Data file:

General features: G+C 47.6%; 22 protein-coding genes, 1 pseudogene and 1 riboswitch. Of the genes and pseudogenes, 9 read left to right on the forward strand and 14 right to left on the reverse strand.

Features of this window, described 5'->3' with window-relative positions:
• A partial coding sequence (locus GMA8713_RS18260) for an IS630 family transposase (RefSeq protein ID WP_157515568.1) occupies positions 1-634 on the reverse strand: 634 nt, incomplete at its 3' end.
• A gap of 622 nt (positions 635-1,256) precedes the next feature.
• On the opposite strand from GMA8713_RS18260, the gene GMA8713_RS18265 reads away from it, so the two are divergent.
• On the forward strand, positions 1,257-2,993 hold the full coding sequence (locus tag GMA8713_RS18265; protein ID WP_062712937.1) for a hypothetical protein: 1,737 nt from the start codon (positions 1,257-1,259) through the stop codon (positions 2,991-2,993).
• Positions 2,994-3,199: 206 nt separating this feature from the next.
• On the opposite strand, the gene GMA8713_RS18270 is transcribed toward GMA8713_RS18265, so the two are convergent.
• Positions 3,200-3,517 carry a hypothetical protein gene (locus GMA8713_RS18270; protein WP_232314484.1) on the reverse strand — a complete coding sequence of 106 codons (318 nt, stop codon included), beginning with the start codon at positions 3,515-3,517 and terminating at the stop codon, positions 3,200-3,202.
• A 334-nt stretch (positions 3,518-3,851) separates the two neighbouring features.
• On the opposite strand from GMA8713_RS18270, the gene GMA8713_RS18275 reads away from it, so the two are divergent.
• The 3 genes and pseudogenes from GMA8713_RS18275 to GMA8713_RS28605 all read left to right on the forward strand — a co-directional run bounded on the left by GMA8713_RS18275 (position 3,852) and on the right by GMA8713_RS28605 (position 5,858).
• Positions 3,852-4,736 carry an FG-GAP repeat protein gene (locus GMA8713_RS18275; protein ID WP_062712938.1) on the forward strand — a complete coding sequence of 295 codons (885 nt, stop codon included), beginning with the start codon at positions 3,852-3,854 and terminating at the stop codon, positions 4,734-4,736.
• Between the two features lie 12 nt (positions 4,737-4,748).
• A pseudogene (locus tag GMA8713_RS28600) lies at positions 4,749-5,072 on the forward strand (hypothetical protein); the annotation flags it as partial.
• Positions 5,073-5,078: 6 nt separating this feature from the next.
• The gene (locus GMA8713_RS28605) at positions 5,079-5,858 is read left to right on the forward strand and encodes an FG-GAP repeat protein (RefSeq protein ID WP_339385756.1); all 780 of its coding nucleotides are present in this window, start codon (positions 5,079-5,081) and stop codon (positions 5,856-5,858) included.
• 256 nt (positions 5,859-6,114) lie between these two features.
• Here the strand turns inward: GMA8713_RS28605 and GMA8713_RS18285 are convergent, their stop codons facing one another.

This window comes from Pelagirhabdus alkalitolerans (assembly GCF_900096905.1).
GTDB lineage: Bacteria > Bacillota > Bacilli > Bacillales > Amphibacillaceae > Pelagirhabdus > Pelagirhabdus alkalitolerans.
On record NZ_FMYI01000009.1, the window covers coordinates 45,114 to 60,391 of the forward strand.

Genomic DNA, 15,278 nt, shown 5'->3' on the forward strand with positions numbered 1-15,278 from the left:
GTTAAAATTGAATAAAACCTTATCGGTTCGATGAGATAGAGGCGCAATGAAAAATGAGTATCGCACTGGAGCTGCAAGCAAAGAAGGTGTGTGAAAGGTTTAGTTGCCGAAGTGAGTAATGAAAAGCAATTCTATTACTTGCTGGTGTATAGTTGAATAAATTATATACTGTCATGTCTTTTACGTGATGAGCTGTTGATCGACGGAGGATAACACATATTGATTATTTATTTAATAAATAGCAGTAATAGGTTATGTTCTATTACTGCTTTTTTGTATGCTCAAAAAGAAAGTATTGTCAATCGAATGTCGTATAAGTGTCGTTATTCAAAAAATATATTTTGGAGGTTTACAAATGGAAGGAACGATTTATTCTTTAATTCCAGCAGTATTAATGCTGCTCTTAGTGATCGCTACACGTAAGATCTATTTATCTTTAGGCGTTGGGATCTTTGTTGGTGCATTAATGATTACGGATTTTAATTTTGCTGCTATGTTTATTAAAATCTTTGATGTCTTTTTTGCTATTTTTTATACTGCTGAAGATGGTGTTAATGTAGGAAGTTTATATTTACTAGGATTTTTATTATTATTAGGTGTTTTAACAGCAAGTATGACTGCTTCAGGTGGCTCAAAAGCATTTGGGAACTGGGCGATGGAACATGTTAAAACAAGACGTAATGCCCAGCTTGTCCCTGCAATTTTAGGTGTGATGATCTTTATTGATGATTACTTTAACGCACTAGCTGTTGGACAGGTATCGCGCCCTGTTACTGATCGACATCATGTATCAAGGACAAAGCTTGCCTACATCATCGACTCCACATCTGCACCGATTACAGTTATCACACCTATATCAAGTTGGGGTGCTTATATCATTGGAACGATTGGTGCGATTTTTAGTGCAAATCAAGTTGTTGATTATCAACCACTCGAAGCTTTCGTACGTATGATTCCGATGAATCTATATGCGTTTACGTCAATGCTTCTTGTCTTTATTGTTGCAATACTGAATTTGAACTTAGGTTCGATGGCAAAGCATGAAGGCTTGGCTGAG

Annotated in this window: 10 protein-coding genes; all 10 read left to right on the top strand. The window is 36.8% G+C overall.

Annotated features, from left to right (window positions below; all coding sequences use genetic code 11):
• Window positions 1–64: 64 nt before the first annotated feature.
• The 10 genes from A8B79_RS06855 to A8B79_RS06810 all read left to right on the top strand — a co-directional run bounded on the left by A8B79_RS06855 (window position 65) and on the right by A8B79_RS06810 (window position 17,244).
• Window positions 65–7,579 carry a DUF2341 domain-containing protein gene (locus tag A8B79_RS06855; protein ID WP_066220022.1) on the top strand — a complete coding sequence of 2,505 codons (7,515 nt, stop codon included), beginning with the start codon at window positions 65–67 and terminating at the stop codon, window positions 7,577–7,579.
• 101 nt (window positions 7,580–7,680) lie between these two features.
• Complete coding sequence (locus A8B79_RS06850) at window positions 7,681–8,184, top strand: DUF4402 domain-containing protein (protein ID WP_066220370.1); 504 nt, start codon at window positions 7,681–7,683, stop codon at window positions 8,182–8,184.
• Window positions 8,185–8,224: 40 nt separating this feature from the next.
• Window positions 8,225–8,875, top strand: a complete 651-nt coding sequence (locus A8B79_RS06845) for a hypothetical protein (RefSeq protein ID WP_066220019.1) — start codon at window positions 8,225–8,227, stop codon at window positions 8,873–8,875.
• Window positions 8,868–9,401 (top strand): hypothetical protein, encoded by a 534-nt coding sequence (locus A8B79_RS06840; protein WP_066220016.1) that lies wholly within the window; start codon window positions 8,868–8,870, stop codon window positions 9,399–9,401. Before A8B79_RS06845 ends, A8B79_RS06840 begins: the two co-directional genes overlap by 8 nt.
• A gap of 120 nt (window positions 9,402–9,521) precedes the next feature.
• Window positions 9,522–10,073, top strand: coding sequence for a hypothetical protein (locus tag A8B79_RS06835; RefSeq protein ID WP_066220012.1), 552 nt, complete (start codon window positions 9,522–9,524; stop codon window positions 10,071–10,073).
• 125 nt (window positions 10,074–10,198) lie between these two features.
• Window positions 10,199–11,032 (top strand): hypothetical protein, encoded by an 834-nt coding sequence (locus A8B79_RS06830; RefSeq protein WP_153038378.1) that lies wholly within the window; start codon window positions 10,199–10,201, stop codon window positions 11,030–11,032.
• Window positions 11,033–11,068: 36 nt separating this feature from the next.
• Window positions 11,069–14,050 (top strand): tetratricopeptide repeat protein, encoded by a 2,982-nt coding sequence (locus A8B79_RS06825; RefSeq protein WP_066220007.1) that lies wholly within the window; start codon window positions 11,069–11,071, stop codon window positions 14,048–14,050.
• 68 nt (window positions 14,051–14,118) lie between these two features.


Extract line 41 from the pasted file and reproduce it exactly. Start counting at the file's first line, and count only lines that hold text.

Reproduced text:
• 68 nt (window positions 14,051–14,118) lie between these two features.